Tribune libre – Future obstacles: does free enterprise require regulation?

horse racing / 04/08/2022

Pascal Adda

“In the economic world, the regulation of oligopolies is useful in ensuring the development of various sectors and maintaining a viable economic balance for participants (in racing, players – lack of starters – and owners).

Our equestrian sector in particular the discipline of obstacles, should he take the seed? The medium and short term survival of this discipline depends on it. The current report (2021 statistics) states that over 1,000 different horses have been trained by the five most important trainers in terms of “different horses raced”. This is almost 25% of the total workforce of 4,400 different horses that competed in the races. CQFD.

There have always been “giant” trainers, but with one significant difference, that pre-training centers did not exist or almost did not exist: Adele, Pela and others trained from 100 to 150 horses, but the latter arrived even earlier. their younger age and “turnover” per year was greatly reduced.

Since the 2000s, pre-training centers have flourished which, when used judiciously by our top trainers, allow them to “try out” 300 to 400 different horses or even more per year. Induced effects come in two levels:

“The concentration of generations of young horses leads to a much more difficult work of training to select the best. This may provide better selection for breeding, but is one of the main reasons for the lack of starter varieties.

– Concentration of jumping jockeys in these houses. When we know that the rider/horse pair is essential in show jumping and that training young horses requires real experience on the part of the riders, coaches with an average workforce struggle to find suitable jockeys. Very few are freelancers and can’t travel hundreds of miles to jump horses in training…and end up racing.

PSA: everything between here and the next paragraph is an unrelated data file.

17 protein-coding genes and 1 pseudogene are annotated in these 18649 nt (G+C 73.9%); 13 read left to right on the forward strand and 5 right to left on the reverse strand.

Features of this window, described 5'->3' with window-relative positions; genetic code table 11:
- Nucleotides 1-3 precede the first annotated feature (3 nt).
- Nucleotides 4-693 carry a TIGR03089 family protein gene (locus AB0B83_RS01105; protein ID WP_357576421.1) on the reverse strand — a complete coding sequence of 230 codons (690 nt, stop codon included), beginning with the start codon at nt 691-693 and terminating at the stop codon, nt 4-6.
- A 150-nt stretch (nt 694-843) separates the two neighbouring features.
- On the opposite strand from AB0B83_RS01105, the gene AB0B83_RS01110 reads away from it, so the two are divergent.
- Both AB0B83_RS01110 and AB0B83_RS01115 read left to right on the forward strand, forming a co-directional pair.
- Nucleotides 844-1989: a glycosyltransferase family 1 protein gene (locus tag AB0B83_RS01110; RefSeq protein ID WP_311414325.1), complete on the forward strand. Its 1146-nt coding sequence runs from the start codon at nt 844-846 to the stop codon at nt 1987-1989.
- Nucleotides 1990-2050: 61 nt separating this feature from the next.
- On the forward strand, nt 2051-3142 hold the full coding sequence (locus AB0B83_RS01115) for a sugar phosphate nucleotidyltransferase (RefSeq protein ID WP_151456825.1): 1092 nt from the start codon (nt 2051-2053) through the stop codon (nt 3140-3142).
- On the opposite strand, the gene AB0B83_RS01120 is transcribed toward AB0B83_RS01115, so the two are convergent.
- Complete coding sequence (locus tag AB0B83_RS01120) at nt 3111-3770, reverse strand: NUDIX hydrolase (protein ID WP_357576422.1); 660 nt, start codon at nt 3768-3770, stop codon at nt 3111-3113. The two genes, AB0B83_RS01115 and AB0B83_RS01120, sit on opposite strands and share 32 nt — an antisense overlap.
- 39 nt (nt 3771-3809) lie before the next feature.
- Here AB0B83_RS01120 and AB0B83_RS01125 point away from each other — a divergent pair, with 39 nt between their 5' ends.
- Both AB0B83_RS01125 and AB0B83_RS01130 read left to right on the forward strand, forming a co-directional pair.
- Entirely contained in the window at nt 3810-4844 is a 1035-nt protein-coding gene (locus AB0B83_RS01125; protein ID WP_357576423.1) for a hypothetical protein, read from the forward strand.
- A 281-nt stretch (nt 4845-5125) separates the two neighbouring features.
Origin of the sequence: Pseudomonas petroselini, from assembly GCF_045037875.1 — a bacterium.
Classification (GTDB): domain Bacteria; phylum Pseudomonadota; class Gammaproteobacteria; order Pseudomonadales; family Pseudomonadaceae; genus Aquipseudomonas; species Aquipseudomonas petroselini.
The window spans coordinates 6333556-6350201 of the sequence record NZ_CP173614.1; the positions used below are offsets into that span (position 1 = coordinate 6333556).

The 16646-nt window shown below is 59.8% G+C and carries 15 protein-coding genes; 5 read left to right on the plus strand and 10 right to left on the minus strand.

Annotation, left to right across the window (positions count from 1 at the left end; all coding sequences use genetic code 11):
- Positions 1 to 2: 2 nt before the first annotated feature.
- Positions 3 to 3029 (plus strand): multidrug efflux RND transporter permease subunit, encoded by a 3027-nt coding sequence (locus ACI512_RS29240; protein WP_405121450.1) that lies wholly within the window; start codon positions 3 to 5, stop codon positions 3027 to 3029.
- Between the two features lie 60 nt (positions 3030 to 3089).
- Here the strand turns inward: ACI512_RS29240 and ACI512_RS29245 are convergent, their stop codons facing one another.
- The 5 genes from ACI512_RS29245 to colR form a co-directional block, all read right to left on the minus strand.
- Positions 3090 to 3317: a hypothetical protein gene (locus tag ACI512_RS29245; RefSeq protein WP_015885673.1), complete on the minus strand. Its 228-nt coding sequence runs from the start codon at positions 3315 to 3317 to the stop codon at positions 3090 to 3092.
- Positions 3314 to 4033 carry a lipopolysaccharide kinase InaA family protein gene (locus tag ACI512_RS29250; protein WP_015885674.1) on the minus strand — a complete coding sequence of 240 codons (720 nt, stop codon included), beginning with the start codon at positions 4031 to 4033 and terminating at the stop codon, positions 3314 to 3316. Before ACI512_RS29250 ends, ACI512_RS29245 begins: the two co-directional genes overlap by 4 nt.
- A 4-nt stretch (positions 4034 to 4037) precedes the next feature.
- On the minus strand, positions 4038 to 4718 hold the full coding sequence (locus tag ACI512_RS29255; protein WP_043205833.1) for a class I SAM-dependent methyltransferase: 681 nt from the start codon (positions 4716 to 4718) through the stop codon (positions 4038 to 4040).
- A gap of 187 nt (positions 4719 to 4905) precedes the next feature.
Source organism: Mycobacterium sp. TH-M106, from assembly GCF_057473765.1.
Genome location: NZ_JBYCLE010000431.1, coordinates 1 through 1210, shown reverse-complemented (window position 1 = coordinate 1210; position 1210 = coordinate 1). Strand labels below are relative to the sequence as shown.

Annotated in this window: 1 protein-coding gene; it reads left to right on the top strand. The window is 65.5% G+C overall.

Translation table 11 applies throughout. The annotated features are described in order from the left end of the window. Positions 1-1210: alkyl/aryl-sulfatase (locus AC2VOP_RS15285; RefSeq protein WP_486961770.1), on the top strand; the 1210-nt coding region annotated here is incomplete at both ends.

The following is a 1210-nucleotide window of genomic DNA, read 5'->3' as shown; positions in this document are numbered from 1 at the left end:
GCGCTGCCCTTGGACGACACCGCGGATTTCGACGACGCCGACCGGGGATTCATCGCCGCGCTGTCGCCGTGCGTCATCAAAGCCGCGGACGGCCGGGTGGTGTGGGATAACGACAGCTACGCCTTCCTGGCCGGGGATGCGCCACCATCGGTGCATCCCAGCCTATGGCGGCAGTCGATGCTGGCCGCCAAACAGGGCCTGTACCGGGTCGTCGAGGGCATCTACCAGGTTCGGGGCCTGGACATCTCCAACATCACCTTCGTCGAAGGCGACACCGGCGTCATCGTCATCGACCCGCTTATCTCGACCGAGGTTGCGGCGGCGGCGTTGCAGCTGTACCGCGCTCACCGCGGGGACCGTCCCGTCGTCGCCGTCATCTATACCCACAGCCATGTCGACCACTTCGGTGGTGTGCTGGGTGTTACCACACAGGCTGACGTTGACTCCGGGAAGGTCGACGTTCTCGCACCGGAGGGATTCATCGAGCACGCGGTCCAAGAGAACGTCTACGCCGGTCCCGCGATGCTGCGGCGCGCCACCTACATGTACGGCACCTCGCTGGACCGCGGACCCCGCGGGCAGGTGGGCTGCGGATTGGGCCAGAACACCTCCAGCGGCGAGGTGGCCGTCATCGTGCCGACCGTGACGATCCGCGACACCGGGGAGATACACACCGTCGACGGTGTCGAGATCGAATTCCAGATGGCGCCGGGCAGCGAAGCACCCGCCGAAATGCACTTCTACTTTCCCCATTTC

Of course, “house jockeys” exist, but they are either apprentices or jockeys, just as established as the first ones on the list, but less trendy because they have fewer and fewer opportunities to prove themselves. The owners want all jockeys to be “in shape” and they can’t be blamed for that. Thus, when our jockeys make their racing debut and then explain to them that they will not be replanted, nothing could be more discouraging for everyone.

Beware of the accelerating negative spiral that is already in place and discouraging a large number of owners (the number of galloping horses dropped from over 5,600 to around 4,400 between 2009 and 2021 – in a dozen years!).

The current coaches, their owners and our managers are sane enough to understand and accept that if we don’t turn the tide very quickly, even they are in danger of disappearing due to lack of starting/games.

So what are the solutions?

A bold move would be to limit the number of different horses per year per trainer. Some will say the nominees will thrive. I don’t believe it. Or at least not in the medium term. Even if these trainers still keep many horses in the training centers, they will have to consult with their owners to select those who will enter their boxes. They will have to advise their clients on how to place other horses with their colleagues.

This would allow other experienced trainers and young trainers to have more horses, become famous and so on. At the same time, younger jockeys and other underused senior jockeys will see a brighter future, and the rider recruitment crisis may be less acute.

The concentration of labor exists in the Anglo-Saxon countries, with the same risk of disgust of owners with an average workforce. The tree that hides their forest is called unions, very numerous throughout the English Channel, but also very unstable if there are no results.

Other solutions probably exist in terms of race conditions, but there are URGENT NECESSITY.

If the parent company does not offer prospects to current owners or the futures we call for, then we will go round in circles before we drown.

I label myself as a pessimist, but on the contrary, I remain an optimist given the enthusiasm of the younger generation.

But the sovereign role of the institution is to create a reliable, balanced and positive environment! »

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